Once upon a time back in 1988, Tim Burton made a quirky but charming little movie about a couple who gradually make the discovery that they are deceased and work to learn how to scare away the unwanted living inhabitants who have moved into their home. The title character is not even seen until halfway into the film and the hijinks he provides are sparing. A little bit of Beetlejuice goes a long way.
Gut that story, take away all the heart and soul of the property and fill the evening with overblown songs that stop the action rather than advance it and you have “Beetlejuice” the musical. Substitute an in-your-face Beetlejuice as a relentlessly present emcee full of gags, one-liners, smoke and mirrors. And strobe lights. Oh, and let’s be self-referential throughout, vulgar and sophomoric. And regularly ridicule the very genre that the show aspires to rise to, i.e., the musical—“fuck ‘Brigadoon!’”—but then set such a low bar that “Brigadoon” seems like Shakespeare by comparison.
The overall effect is like a theme-park attraction that won’t die.
The good news here is that “Beetlejuice” represents a welcome return of musicals to the Auditorium Theatre, a cultural jewel that is radically underused. There were sound issues opening night that muddled much of the dialogue and rattled the rafters with distortion, but those are issues of how to tame amplification in an acoustic gem of a venue that can be worked through.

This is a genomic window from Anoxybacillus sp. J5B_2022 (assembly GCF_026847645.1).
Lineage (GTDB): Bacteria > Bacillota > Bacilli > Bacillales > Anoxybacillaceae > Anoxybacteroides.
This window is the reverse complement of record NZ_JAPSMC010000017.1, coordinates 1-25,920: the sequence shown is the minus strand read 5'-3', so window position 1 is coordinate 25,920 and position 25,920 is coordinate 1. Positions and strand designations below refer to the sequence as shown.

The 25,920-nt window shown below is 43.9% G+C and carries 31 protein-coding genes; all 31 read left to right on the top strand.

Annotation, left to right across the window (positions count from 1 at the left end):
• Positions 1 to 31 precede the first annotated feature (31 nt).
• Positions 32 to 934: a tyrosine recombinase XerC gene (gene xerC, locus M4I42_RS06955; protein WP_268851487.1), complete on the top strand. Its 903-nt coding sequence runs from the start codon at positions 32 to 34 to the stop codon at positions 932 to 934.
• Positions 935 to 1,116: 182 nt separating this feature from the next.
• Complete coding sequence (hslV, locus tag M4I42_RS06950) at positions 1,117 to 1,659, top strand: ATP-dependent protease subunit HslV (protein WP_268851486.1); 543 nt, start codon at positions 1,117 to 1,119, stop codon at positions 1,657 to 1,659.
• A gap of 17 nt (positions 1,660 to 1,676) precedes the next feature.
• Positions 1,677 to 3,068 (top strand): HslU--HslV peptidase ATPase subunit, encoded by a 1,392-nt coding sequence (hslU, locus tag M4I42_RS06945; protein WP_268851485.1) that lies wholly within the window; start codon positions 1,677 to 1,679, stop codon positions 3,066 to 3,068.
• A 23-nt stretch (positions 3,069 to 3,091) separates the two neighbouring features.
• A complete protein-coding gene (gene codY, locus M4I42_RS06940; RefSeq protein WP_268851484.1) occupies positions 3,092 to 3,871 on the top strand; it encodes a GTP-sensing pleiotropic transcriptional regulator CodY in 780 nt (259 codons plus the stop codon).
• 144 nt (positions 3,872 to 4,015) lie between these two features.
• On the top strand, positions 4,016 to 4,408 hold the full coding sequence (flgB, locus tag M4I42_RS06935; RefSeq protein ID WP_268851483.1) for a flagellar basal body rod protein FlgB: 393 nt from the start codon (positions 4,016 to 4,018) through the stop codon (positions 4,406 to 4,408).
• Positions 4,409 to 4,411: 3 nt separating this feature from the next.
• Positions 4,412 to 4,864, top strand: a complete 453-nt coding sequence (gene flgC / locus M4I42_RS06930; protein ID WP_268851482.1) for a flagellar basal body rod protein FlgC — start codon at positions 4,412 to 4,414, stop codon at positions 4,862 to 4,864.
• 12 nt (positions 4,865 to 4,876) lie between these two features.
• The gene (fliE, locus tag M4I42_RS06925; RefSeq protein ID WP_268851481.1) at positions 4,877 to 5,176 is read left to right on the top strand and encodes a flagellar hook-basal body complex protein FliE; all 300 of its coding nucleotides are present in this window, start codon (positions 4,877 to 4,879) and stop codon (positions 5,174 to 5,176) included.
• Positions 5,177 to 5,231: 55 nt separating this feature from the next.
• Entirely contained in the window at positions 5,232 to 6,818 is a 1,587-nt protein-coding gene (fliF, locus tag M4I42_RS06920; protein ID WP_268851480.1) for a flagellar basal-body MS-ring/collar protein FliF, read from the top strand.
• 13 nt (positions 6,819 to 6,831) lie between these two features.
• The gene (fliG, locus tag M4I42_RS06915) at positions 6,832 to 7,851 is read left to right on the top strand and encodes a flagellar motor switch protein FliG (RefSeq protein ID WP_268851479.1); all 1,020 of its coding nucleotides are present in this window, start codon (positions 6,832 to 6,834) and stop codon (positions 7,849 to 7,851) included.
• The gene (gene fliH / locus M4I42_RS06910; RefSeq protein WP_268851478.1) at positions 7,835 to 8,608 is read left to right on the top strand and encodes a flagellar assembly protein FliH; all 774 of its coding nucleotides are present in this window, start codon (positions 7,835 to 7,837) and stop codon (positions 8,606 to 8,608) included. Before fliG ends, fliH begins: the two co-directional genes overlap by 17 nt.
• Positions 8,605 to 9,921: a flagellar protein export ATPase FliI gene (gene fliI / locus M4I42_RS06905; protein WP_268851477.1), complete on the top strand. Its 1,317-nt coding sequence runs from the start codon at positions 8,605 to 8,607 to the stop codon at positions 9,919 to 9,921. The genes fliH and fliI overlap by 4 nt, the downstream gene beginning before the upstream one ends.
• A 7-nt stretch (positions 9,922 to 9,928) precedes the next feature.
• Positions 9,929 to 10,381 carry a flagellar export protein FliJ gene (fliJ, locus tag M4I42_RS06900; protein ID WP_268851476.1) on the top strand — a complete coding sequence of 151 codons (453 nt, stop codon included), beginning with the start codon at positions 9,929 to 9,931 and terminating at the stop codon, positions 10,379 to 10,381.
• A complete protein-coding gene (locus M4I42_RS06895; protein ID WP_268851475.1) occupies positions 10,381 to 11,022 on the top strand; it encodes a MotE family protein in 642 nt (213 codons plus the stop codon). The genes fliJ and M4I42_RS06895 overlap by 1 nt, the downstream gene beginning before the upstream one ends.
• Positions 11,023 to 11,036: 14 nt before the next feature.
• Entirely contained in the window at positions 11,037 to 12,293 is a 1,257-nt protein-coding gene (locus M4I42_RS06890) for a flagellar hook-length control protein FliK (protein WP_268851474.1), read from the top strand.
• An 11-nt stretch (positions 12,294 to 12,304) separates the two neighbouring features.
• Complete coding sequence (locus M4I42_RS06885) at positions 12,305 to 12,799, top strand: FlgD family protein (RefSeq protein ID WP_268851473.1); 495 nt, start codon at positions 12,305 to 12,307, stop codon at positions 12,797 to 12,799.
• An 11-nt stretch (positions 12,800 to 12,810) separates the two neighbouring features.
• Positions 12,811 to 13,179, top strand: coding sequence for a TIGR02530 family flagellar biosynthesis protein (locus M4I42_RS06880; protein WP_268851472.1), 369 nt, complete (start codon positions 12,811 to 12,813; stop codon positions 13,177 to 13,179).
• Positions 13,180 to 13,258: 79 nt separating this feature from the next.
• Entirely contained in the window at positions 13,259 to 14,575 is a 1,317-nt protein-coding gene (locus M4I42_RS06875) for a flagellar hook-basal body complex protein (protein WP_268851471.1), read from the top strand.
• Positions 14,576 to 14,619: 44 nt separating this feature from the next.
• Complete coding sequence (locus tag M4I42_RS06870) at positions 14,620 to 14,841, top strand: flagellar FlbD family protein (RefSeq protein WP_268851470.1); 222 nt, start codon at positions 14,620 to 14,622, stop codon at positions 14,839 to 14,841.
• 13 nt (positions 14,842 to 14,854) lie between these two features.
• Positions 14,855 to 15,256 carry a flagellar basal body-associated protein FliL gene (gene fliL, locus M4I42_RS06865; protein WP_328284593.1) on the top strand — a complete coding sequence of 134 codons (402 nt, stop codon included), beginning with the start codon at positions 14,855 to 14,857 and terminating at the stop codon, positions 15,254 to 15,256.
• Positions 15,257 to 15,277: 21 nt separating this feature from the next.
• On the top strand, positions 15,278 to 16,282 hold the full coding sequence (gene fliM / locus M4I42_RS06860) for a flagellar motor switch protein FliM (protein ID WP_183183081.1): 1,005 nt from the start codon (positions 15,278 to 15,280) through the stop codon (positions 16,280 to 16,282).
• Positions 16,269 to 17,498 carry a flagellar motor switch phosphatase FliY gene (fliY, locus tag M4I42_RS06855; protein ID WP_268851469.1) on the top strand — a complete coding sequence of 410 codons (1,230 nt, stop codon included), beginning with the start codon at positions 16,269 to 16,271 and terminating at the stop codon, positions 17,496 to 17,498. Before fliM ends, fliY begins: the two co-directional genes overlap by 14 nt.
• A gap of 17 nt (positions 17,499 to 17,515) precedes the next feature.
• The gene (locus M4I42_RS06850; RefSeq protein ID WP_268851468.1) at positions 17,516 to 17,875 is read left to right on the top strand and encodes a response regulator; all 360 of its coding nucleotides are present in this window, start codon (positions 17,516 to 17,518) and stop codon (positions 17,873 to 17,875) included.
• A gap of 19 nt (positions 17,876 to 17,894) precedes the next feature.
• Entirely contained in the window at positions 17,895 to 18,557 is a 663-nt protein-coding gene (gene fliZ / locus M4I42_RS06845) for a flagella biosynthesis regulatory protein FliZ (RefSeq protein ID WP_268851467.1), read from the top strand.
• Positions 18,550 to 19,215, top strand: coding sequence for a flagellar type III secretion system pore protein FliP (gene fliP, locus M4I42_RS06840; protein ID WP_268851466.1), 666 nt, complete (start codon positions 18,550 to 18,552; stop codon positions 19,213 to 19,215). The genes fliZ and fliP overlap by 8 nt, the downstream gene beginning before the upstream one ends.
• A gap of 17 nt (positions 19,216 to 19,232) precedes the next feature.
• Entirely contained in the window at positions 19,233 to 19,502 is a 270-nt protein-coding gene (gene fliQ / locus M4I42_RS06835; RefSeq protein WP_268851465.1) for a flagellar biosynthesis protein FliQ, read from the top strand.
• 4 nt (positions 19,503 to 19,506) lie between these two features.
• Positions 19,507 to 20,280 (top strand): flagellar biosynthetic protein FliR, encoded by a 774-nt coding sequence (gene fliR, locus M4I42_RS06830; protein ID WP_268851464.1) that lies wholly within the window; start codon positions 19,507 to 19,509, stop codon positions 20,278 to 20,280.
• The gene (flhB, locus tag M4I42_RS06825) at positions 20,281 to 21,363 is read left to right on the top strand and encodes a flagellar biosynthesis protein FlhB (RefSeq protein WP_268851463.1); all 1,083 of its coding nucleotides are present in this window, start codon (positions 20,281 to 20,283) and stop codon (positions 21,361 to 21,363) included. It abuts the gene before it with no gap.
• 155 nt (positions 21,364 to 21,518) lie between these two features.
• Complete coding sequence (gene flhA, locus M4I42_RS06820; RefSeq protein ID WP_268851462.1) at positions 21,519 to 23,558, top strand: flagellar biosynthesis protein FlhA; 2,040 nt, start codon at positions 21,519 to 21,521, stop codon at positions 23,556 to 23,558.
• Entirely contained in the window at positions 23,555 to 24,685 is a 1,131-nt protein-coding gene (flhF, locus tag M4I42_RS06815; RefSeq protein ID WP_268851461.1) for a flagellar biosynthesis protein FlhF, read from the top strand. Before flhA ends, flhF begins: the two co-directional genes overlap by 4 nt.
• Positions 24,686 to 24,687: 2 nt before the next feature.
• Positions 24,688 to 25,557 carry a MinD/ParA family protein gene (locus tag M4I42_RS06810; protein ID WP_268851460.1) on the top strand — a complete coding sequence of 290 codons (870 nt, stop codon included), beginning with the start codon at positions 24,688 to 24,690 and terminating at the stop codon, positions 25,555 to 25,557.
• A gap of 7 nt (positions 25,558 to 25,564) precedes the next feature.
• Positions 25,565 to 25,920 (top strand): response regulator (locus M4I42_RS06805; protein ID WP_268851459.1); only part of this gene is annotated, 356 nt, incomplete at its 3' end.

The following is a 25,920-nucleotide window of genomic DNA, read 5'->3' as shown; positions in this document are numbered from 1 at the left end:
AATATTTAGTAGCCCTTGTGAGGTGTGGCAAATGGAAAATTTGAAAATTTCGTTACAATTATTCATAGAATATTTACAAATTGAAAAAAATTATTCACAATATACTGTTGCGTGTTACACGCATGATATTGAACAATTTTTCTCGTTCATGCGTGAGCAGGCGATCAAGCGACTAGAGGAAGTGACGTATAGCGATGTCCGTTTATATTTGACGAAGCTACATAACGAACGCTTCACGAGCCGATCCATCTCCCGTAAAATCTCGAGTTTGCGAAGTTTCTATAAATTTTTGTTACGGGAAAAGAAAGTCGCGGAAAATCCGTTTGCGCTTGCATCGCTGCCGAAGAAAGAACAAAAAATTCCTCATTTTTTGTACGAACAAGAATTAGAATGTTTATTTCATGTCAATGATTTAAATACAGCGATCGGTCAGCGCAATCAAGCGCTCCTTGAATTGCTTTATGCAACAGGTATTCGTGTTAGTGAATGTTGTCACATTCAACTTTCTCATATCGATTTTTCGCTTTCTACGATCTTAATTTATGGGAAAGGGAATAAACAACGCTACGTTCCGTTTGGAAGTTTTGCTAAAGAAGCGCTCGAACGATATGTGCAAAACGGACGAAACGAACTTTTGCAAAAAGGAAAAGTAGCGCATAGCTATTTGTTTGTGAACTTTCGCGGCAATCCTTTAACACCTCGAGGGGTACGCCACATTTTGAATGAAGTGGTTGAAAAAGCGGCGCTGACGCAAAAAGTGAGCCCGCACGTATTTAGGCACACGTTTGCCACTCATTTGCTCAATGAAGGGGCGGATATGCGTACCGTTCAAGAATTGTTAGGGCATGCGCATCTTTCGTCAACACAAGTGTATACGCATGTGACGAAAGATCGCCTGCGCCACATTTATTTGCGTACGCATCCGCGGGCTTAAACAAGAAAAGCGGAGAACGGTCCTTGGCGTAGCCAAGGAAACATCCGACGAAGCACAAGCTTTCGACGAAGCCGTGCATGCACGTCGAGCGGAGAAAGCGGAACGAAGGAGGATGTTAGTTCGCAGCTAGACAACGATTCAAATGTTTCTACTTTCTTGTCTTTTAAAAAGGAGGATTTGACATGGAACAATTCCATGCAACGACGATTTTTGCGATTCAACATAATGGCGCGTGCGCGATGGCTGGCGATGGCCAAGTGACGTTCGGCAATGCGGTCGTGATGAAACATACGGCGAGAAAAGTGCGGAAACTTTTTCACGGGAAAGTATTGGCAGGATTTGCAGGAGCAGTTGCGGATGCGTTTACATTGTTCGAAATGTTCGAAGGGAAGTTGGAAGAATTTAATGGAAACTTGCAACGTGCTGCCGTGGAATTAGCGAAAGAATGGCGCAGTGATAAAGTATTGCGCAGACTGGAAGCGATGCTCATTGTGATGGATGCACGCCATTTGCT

And kudos to a strong cast that does its best to rescue an overinflated and tedious show. It is mind-blowing to think that Britney Coleman, starring in the cerebral “Company” a few blocks away, had come from “Beetlejuice” to join that national tour. (Yes, a “Company” joke remains in “Beetlejuice.”)
It is also impossible not to imagine how readily this show could have worked had it placed as high a priority on content as it does on gimmicks.
A veteran colleague who attended put it in a nutshell at intermission: “Everything else I have ever seen just moved up a notch.”
“Beetlejuice” at the Auditorium Theatre, 50 East Ida B. Wells. Tickets available at broadwayinchicago.com. Through November 19.